Rupert Murdoch, Wireless Provider Interest Confirms the Rise of the E-Book

It's clear that e-books are the future of printed works, even if right now Amazon's Kindle is the only device that demonstrates the power of the new medium. But with news that Rupert Murdoch wants in on the scene, and with Verizon being courted by e-book makers, it looks like the triumph of the new tech is assured.

Amazon Kindle Murdoch's interest in e-books surfaced via AllThingsD: His company is definitely investing cash into a new e-reader that has a "bigger screen" and four colors. It's clearly intended as a competitor to the Amazon Kindle, which has a fairly diminutive screen more suited for book reading than magazine-or newspaper-style content, and can just display black and white or grayscale imagery. That News Corp would show interest in e-books is actually not much of a surprise—the end of the printed-paper news industry is being hastened by the failing economy and advancing tech, and if News Corp wants to remain on top of the game it's only natural to embrace the next big thing. You can imagine similar discussions going on in newspaper boardrooms when color printing became possible.

There's also news that Verizon was approached by manufacturers of e-books on the subject of integrating a wireless downloading system into their technology. That's a direct parallel to the in-built Sprint connection in the Kindle and Kindle 2 that makes them strong gadgets: if you want a new book when you're out and about, you can just download it. Speaking at the CTIA wireless tech fair, Verizon's man in charge of access to "non-phone devices," Tony Lewis, noted that five companies approached Verizon. He wouldn't name them, of course, but he did suggest that some may be interested in offering content that Amazon currently doesn't—like college textbooks.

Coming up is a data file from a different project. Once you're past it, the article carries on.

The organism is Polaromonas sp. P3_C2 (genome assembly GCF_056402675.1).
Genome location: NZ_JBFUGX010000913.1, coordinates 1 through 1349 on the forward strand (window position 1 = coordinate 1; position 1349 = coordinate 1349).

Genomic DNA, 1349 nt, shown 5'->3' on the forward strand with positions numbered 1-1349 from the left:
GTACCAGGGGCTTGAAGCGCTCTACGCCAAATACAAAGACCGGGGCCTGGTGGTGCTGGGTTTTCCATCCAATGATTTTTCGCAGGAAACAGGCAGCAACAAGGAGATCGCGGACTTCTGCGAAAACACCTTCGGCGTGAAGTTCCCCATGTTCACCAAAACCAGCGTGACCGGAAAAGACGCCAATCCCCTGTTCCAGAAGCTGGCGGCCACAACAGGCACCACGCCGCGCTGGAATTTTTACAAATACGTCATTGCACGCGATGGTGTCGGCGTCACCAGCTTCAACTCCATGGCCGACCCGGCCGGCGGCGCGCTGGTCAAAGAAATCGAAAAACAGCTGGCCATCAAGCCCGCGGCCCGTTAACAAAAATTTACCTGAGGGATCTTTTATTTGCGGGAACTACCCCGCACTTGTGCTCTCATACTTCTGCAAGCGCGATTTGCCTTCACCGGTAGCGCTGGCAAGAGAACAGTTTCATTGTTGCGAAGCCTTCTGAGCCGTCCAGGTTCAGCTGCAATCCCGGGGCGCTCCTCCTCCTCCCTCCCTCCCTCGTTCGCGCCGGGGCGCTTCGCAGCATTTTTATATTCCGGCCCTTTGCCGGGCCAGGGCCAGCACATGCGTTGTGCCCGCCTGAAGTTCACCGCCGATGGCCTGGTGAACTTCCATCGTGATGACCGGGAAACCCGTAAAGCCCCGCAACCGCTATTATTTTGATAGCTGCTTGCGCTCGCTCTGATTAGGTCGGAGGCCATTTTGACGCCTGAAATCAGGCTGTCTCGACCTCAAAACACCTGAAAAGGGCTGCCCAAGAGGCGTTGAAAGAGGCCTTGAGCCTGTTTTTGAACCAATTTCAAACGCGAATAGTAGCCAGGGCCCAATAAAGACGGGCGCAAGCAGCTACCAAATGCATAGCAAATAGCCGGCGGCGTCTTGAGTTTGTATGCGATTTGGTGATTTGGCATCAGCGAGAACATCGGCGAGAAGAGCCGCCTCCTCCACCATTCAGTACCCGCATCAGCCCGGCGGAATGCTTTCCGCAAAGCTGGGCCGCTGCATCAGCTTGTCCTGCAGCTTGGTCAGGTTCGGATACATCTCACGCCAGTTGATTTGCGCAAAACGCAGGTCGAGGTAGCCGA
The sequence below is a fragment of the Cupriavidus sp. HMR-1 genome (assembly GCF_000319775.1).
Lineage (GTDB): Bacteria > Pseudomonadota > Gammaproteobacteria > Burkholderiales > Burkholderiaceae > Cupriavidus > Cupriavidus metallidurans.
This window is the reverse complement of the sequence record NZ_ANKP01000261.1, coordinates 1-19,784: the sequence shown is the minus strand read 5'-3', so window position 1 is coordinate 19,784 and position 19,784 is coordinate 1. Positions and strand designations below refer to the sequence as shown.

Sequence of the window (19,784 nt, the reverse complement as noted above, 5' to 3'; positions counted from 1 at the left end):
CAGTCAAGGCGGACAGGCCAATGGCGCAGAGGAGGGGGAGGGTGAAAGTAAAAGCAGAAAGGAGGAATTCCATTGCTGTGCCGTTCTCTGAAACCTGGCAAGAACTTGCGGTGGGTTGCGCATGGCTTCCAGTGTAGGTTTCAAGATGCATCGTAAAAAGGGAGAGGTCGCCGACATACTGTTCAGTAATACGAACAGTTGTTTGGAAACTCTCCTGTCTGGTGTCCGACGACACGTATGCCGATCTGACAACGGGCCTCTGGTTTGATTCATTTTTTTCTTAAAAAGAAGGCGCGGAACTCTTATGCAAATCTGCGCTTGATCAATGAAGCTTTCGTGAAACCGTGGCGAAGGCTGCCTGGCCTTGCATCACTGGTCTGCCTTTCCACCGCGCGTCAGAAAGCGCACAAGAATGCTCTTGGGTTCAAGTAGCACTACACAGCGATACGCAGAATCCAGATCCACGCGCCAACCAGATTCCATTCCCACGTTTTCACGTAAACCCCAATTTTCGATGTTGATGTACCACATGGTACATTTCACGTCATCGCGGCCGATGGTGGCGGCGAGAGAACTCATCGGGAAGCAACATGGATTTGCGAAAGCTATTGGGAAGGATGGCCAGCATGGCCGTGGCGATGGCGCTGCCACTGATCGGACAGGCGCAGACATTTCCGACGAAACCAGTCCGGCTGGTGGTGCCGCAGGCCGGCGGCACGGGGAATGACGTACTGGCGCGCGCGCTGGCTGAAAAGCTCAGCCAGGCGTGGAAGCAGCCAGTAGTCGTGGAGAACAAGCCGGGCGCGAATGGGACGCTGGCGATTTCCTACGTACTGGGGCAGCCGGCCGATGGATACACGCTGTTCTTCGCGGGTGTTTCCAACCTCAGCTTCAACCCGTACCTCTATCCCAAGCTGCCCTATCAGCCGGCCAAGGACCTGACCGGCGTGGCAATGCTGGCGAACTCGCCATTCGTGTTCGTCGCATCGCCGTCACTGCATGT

AT&T has also entertained similar requests, and the company's consumer services head Ralph de la Vega notes that due to its similarities to other cell networks across the globe, AT&T is interesting to e-book makers who have their eye on global markets.

With all this attention beginning to swirl up around e-books, it looks like they'll evolve from being the niche, mainly U.S. centric gadgets they currently are into a global phenomenon pretty swiftly. All that's required it seems are advances in e-paper/e-ink technology and a clever business model—two things that News Corps financial attention can definitely help with.

[via Gizmodo, Electronista]

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  • NoahRobischon

    @John Thanks for this info. Did you notice that Amazon introduced $1.29 pricing to its music store yesterday, mirroring Apple's move?

  • John Smith

    While I am very interested in Kindle and more than willing to pay for books, paper or electronic, I am still waiting for these books to be DRM free. It's just so much easier and "thought-free" when I don't have to worry about DRM and how I use something. The higher the resolution, the better it is too. We are nowhere near true 300-dpi but that's a technical limitation at this point. I love the fact that there appears to be real competitions in this space with Verizon and others.

    Speaking of DRM-free, Amazon does have an awesome MP3 store that is DRM-free with a large selection and often good prices. It would be nice if they had the same thing with books.

    On the note about Amazon, I recently came across an interesting table that details the discounts on Amazon.

    It is at

    Maybe someone will find it useful too.